Spring Walking

On a walk the other day, I came across a four square board painted on the patio of an apartment building. I haven’t played the game since grade school. It reminded me of the time I painted a four square board in the basement of my grandmother’s house.Four square board.

While it seemed reasonable to my grandmother that I draw it in chalk, it seemed more reasonable to me that I paint it with something less smear-able, like some leftover house paint I found on a shelf. These elements seemed so reasonable to each of us that neither of us felt the need to cover this detail. A lesson for both of us, I guess. There were a lot of lessons learned between the two of us that summer.

As I write this post, the sweet smell of apple blossom and lilac drift through my open window, punctuated by the occasional green of the neighbors’ clipped grass. A squirming parade of day care kids are walking to the park down the street.

Summer in Minnesota is so vibrant, and not just in the botanical sense. From the first warming of the weather, people emerge and unfold with verve. There are so many good reasons to be outside, both with and without social engagement.

After this intense, interior winter I’m flinging myself outdoors as often as possible. We’ve been waking up gardens and clearing old stems & leaves from flower beds. It’s so tempting to start putting plants in the ground but in the upper mid-west I’ve learned to wait until after Mother’s day. There’s still about a week of winds and rain that could be cold enough to chill most plant starts, or keep soil from warming sufficiently to germinate seeds.

Of course there are those hardy sorts; cruciferous veggies, dandelions, rhubarb, and tulips. Like folks who put on shorts and run around barefoot in April, they relish those first crisply, chilly-warm days of spring. Rhubarb, in fact, needs a cold spring to break its frosty winter fast. Every now and then I meet a northerner living in the south who misses their beloved tart and astringent treat, unaware that this robust monster didn’t just grow everywhere.

Dandelions, though, I think, grow everywhere. Weeds, to those who believe their lawns need to be boring, green carpets. Dandelions in blossom petals.This plant is edible in so many ways from root to greens to florets. It can also be bitter, so the key to an enjoyable harvest is timing. Like the roots; they aren’t starchy and can get bitter as they use their sugars to grow but a good frost can sweeten them back up. So, if you’re foraging dandelions and run into an unsatisfactory result, don’t give up, Read Up.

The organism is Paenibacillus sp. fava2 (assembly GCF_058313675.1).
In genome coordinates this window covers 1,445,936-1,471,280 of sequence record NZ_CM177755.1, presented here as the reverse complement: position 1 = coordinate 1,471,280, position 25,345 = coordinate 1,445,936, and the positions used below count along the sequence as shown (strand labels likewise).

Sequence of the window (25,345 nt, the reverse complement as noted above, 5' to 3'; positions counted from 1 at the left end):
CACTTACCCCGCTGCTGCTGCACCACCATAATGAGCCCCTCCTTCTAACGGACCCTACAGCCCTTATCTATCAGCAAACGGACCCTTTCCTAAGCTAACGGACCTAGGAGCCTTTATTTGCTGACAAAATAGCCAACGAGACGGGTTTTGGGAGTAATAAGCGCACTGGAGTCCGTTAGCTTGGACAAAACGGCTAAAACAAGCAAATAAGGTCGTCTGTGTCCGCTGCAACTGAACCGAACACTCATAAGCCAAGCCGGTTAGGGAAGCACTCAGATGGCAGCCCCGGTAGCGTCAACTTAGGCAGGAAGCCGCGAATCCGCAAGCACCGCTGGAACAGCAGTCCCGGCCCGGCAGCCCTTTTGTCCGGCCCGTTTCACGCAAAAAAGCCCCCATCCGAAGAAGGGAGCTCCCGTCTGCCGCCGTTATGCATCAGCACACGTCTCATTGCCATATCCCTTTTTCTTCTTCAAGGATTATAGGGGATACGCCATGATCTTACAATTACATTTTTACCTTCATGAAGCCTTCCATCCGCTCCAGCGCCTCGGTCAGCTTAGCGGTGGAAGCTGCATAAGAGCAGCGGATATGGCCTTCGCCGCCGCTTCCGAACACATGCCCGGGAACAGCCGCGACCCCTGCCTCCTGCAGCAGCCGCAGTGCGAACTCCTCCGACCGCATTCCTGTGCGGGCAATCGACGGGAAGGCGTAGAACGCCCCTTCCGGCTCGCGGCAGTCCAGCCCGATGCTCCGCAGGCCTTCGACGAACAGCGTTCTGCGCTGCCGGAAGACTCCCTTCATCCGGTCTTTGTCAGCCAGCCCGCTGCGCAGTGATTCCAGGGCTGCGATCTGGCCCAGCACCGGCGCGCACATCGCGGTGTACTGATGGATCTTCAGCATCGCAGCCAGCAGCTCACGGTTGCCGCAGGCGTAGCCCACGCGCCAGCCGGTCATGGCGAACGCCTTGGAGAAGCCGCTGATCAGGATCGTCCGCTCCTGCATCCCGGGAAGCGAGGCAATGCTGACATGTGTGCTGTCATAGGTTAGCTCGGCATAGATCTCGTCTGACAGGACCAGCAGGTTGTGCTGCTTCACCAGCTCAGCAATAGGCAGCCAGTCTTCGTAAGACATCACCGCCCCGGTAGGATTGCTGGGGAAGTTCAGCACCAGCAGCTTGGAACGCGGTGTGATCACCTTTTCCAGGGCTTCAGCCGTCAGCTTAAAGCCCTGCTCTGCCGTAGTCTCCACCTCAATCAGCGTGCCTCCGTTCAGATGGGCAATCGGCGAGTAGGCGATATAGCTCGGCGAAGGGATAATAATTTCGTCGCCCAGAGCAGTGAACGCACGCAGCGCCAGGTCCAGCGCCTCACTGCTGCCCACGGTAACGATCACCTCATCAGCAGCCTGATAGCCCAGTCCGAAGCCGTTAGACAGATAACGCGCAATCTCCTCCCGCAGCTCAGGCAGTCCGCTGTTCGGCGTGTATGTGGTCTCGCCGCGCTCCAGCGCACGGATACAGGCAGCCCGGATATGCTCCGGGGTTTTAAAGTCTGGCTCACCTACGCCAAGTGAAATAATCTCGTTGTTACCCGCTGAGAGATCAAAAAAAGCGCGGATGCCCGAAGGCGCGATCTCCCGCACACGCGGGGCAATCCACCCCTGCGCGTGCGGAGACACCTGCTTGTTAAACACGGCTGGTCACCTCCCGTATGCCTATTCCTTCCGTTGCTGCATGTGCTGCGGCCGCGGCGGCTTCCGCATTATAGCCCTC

I think dandelions wouldn’t be a bane to so many if they were a regular part of our diet.

Prep for the Prep for Launch

I have this road atlas of North America, an actual paper map book. A gift from my friend Kelly Q. It’s as much a ritual piece as it is a tool, a magic book of choose-your-own adventures.

Kelly's Road AtlasI adore paper maps. It’s a thing, straight from childhood. I remember sitting in the back seat of the car on family trips, where I’d keep track of our progress on a map by watching milestones and landmarks. I would envision our car as a little dot moving along the wandering lines. It pleased me to no end when that imaginary dot on the map coincided with actual progress. (Hm, and now I have digital applications that provide this entertainment with little calculation on my part.)

Yesterday, I laid out Kelly’s road atlas upon my desk and settled in with a nice cup of tea to read it.

I’ll be heading to back to New York state, embarking somewhere mid-May to early June. The destination is firm but I have so many beautiful options on how I’ll get there. Friends and family to visit, art farms to find, and odd little spots to stand in and look out from. Activities and resources will determine the how and the when, so launch day is a little squishy this time around. I’ve got a couple of open ended tasks and some events I’d like to be a part of.

It’s difficult to wait on exciting things. While I like to start my preparations with enough time to take care of unexpected events, I avoid starting too soon. I get fidgety in those quiet moments between planning and realization but I think I’m getting the hang of finding the right balance between living in the now and planning for the later.

A quiet moment with the map book has me calculating distances and backtracking between destinations to determine travel times. This gives me an idea of expenses to prepare for, figuring what I can literally afford to do on my way, and a vague idea of time required to do it. That’s it, that’s all I need to do today.

Just a little toe in the water to settle my ‘what if’s and germinate the seeds of my summer adventure.

You’re a Homeless Person if…

Recently, a friend told me that his teenage nephew, whom I know on a pleasant acquaintance level, asked him if I was homeless.

I asked my friend what his response to his nephew was and he says, “well, you are, kinda, ‘yeah’?”

I took slight umbrage. I don’t feel or identify myself as homeless. I’m not out on the street corners holding signs, though I’m not exactly a conventional wage earner. Continue reading You’re a Homeless Person if…

No Matter What, part 2

150104_4I’m listening and trying to gauge her level of estrangement from reality. Is she just temporarily anguished, or adrift in crazy waters over a nasty undertow? I weigh her words against my understanding of angels, and spirits, and babies. I am one of those skeptics who would love to believe in angels and that there are guardian spirits who love us and Continue reading No Matter What, part 2